Replacing just one sugary drink with water makes a bigger difference than you think


Kick your sugar habit one drink at a time

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Kicking a sugar addiction cold turkey can be tough. But there's good news. Replacing just one calorie-laden drink with water can make a difference on your waistline and, more importantly, improve your overall health.


One small step

Additional calories from sugary beverages such as soda, energy drinks and sweetened coffee can do far more damage than simply causing you to gain weight. It can increase your risk of developing Type 2 diabetes and cardiovascular diseases.

Soda"Regardless of how many servings of sugar-sweetened beverages you consume, replacing even just one serving can be of benefit," said Kiyah J. Duffey, an adjunct faculty member of human nutrition, foods and exercise in the College of Agriculture and Life Sciences and independent nutrition consultant.

Duffey's findings, which were recently published in Nutrients, modeled the effect of replacing one 8-ounce sugar-sweetened beverage with an 8-ounce serving of water, based on the daily dietary intake of U.S. adults aged 19 and older, retrieved from the 2007-2012 National Health and Nutrition Examination Surveys.

Duffey, along with co-author Jennifer Poti, an assistant professor of nutrition at the University of North Carolina at Chapel Hill, showed that this one-for-one drink swap could reduce daily calories and the prevalence of obesity in populations that consume sugary beverages.


What you drink influences what you eat

The 2015 Dietary Guidelines for Americans recommend that no more than 10% of daily calories come from added sugar and calorie-free drinks — particularly water — should be favored.

"We found that among U.S. adults who consume one serving of sugar-sweetened beverages per day, replacing that waterdrink with water lowered the percent of calories coming from drinks from 17 to 11%," Duffey said. "Even those who consumed more sugary drinks per day could still benefit from water replacement, dropping the amount of calories coming from beverages to less than 25% of their daily caloric intake."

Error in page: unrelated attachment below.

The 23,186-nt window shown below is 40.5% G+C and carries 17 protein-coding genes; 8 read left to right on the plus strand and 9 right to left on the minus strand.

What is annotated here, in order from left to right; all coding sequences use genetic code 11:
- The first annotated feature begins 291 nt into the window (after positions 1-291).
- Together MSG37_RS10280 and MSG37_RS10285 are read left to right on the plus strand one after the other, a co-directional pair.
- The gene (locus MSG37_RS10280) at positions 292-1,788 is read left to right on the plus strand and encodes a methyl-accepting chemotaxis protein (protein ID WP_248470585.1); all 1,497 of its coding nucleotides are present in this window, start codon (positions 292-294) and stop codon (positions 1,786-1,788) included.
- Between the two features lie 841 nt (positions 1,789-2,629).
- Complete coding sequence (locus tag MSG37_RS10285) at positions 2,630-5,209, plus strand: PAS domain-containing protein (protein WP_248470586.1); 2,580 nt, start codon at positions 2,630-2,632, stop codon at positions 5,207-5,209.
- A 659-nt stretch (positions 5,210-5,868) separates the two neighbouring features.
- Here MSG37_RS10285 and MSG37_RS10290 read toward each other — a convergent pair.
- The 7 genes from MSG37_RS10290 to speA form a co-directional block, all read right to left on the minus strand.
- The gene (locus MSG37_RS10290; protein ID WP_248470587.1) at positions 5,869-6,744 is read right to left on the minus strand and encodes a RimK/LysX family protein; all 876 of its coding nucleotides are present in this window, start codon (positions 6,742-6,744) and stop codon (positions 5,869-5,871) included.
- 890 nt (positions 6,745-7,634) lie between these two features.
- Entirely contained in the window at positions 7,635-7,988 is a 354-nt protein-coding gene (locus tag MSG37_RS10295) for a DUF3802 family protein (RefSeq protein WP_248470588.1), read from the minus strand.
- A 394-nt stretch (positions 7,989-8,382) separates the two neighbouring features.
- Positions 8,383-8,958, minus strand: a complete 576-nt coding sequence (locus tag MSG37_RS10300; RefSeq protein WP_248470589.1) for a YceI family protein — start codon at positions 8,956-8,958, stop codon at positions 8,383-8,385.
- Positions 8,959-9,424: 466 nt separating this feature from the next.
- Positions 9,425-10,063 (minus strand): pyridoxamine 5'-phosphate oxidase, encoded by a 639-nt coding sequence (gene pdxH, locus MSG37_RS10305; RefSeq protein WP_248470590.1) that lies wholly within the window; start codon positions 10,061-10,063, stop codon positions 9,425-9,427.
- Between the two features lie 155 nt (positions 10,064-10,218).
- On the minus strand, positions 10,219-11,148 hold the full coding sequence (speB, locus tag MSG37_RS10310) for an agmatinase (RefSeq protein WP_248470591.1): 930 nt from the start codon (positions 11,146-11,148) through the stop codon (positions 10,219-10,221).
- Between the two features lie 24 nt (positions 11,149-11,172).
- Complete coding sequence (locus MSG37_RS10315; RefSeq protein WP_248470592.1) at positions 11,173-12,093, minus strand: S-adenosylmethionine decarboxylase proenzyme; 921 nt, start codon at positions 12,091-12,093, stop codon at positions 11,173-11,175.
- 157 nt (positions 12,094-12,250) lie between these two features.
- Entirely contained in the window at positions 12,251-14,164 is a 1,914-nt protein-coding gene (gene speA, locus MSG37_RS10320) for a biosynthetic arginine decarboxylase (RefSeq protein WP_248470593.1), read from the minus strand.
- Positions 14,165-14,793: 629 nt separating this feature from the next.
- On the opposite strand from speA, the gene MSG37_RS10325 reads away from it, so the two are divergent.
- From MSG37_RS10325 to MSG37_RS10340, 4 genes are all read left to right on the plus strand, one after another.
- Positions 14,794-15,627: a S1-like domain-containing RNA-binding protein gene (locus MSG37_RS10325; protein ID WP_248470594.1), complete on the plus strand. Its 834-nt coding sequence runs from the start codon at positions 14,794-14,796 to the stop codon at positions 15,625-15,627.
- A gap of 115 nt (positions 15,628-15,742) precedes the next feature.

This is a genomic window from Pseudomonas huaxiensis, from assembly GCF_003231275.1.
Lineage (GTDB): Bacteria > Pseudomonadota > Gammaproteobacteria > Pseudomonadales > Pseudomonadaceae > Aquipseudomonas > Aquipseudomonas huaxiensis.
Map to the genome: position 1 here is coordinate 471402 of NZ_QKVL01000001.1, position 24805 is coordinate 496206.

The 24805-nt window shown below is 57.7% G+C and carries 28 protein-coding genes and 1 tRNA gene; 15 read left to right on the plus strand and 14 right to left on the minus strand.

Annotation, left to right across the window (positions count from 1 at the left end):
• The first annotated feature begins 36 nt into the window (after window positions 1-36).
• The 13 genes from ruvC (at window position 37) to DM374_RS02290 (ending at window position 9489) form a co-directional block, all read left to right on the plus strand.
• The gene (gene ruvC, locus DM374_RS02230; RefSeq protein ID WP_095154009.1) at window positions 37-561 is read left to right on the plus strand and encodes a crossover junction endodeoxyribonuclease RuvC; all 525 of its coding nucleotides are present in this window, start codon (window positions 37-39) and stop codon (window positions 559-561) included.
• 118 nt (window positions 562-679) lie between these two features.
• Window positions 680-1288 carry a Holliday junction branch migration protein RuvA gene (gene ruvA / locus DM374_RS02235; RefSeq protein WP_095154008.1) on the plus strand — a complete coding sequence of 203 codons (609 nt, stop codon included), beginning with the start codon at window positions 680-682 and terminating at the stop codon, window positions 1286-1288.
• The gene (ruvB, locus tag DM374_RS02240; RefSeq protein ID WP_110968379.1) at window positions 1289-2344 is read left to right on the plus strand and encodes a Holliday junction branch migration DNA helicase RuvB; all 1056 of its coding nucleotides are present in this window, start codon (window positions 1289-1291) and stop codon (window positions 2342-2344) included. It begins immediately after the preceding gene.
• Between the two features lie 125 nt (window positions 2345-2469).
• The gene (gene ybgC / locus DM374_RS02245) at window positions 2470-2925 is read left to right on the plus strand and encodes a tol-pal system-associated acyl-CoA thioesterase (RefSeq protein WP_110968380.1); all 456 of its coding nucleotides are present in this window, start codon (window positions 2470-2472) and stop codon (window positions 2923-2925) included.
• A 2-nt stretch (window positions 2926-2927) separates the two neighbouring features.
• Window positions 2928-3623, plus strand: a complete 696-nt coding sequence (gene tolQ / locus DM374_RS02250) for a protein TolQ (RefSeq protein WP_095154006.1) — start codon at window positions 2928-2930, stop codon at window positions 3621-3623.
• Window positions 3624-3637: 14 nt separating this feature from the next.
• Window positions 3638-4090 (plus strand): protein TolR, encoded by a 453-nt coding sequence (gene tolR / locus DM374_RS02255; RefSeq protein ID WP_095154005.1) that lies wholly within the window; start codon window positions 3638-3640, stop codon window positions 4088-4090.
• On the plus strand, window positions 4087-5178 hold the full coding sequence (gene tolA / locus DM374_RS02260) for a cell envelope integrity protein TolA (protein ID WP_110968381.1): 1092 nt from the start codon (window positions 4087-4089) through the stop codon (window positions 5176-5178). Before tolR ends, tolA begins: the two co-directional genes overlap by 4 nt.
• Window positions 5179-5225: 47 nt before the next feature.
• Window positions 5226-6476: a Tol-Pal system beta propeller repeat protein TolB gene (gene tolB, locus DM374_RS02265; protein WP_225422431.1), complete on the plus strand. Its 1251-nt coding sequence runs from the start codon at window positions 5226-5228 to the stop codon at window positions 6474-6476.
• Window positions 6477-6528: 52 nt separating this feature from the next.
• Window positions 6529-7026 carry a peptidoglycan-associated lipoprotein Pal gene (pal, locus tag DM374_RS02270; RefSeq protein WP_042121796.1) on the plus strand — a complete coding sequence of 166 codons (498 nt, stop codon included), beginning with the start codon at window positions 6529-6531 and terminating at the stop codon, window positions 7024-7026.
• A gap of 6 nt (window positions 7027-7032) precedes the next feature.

As Duffey found, a reduction in the amount of daily calories coming from sugary drinks also improves individual scores on the Healthy Beverage Index — a scoring system designed to evaluate individual beverage patterns and their relation to diet and health based on standards set forth by the Beverage Guidance Panel and the Dietary Guidelines for Americans.

Duffey developed this index in 2015 with Virginia Tech nutrition researcher Brenda Davy, a professor of human nutrition, foods, and exercise in the College of Agriculture and Life Sciences and a Fralin Life Science Institute affiliate. Their preliminary data showed that higher scores correlate to better cholesterol levels, lowered risk of hypertension, and in men, lowered blood pressure.

The broader goal of the index is to help people identify what and how much they drink each day, as drinking habits can affect eating habits.



Higher calorie drinks, such as sweetened soda and high-fat milk, have been associated with diets rich in red and processed meats, refined grains, sweets, and starch, according to a 2015 review study by Duffey, Davy, and Valisa Hedrick, an assistant professor of human nutrition, foods, and exercise in the same college at Virginia Tech. Lower-calorie drinks, such as water and unsweetened coffee and tea, were associated with alternative diets rich in fruits, vegetables, whole grains, fish and poultry.

Diet drinks are also healthier alternatives to sugary drinks, explained Duffey, but other research has shown that people who drink water over low-calorie alternatives still tend to eat more fruits and vegetables, have lowered blood sugar and are better hydrated.